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Siberian Tiger Conservation in Russia's Far East Region

In the interests of protecting Siberian Tigers in the Far East region of Russia, the Wildlife Conservation Society (WCS) has been conducting radio-tracking of more than sixty of these magnificent animals since 1992. Information gathered gives researchers an understanding of their food requirements, social structure, reproduction, mortality, and land use patterns, as well as their interaction with other wild species and humans.

It is estimated that there are only around 350 adult Siberian or Amur tigers remaining in the wild, with up to 95% of these being found in the Russian Far East, many of which are resident in the Sikhote-Alin Biosphere Reserve. Working with officials of the reserve, the WCS uses a combination of traditional field research practices and hi-tech equipment to gather more information than has ever before been possible, and based on information gathered, the WCS is able to make workable recommendations for conservation efforts in this particular region of Russia.

Cub mortality, dispersal and survivorship are the focus of current research, and in addition to conducting research and implementing conservation measures, the WCS is involved in addressing conflicts between tigers and humans. As humans continue to encroach on wildlife areas, it is inevitable that there will be conflict, and rather than killing tigers in these situations, the WCS captures, rehabilitates and relocates them in unpopulated areas.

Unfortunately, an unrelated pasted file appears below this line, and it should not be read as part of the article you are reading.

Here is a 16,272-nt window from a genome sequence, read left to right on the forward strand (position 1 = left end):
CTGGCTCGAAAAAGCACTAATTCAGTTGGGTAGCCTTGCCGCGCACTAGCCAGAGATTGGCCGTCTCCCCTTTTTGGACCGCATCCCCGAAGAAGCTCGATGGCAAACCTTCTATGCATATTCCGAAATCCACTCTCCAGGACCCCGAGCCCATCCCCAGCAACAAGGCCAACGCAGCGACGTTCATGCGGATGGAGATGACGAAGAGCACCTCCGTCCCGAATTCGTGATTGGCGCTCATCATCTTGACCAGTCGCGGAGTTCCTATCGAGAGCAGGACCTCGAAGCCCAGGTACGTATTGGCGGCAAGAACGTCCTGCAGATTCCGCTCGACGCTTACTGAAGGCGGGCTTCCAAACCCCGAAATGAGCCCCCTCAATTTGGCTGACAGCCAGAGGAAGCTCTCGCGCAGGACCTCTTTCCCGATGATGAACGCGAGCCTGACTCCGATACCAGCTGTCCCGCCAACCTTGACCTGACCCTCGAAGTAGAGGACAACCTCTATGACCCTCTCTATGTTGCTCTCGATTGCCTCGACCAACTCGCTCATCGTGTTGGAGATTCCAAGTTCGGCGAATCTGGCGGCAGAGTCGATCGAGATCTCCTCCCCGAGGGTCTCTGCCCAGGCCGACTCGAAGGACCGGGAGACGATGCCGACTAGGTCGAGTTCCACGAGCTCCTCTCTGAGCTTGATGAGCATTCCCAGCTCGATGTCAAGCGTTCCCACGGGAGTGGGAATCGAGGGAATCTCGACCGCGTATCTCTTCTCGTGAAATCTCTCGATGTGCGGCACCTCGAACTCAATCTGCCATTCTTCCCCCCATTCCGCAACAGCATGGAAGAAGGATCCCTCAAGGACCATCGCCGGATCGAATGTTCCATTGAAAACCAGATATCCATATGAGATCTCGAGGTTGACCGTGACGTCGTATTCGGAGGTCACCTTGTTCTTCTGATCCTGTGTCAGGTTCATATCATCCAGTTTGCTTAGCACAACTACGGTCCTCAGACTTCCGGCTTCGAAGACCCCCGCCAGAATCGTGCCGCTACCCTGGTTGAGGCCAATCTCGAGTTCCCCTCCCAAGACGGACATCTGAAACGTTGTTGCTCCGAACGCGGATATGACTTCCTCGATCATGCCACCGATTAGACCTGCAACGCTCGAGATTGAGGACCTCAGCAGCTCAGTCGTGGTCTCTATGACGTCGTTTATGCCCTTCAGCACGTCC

Completed in 2008, the Sikhote-Alin Research Center is a training facility where Russian graduate students in the field of wildlife conservation and biology work together with foreign graduate students, WCS researchers and Sikhote-Alin Zapovednik scientific staff. Projects undertaken by these groups of researchers include camera trapping and assessing tiger populations, studying behavior of bears and researching the preferred habitats of Blakiston’s fish owls. This work of training future generations to protect and conserve the natural resources of the area is of utmost importance in ensuring the continued existence of indigenous animals such as the spectacular Siberian Tiger.


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